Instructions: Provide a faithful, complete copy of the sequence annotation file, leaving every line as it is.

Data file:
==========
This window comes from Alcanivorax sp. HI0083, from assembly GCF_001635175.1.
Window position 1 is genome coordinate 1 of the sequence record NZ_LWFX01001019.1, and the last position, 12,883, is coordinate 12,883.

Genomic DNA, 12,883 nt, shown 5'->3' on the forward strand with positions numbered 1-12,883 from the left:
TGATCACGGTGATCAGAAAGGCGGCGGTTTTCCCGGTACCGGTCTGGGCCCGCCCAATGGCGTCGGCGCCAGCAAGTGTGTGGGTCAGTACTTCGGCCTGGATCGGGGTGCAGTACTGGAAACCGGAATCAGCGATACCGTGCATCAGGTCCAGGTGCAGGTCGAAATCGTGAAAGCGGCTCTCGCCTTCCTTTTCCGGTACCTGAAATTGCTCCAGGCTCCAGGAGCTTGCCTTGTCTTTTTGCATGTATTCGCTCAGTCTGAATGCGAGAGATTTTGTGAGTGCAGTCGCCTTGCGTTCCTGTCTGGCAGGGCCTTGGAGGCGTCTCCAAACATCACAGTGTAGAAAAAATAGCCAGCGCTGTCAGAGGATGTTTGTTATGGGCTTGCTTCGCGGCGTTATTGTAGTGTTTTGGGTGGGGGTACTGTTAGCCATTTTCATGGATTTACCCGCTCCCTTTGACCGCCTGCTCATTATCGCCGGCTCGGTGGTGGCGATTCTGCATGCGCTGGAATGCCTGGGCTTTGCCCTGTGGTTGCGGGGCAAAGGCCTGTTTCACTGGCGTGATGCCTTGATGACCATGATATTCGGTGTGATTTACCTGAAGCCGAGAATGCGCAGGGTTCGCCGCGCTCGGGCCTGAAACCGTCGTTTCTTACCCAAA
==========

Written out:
This window comes from Alcanivorax sp. HI0083, from assembly GCF_001635175.1.
Window position 1 is genome coordinate 1 of the sequence record NZ_LWFX01001019.1, and the last position, 12,883, is coordinate 12,883.

Genomic DNA, 12,883 nt, shown 5'->3' on the forward strand with positions numbered 1-12,883 from the left:
TGATCACGGTGATCAGAAAGGCGGCGGTTTTCCCGGTACCGGTCTGGGCCCGCCCAATGGCGTCGGCGCCAGCAAGTGTGTGGGTCAGTACTTCGGCCTGGATCGGGGTGCAGTACTGGAAACCGGAATCAGCGATACCGTGCATCAGGTCCAGGTGCAGGTCGAAATCGTGAAAGCGGCTCTCGCCTTCCTTTTCCGGTACCTGAAATTGCTCCAGGCTCCAGGAGCTTGCCTTGTCTTTTTGCATGTATTCGCTCAGTCTGAATGCGAGAGATTTTGTGAGTGCAGTCGCCTTGCGTTCCTGTCTGGCAGGGCCTTGGAGGCGTCTCCAAACATCACAGTGTAGAAAAAATAGCCAGCGCTGTCAGAGGATGTTTGTTATGGGCTTGCTTCGCGGCGTTATTGTAGTGTTTTGGGTGGGGGTACTGTTAGCCATTTTCATGGATTTACCCGCTCCCTTTGACCGCCTGCTCATTATCGCCGGCTCGGTGGTGGCGATTCTGCATGCGCTGGAATGCCTGGGCTTTGCCCTGTGGTTGCGGGGCAAAGGCCTGTTTCACTGGCGTGATGCCTTGATGACCATGATATTCGGTGTGATTTACCTGAAGCCGAGAATGCGCAGGGTTCGCCGCGCTCGGGCCTGAAACCGTCGTTTCTTACCCAAA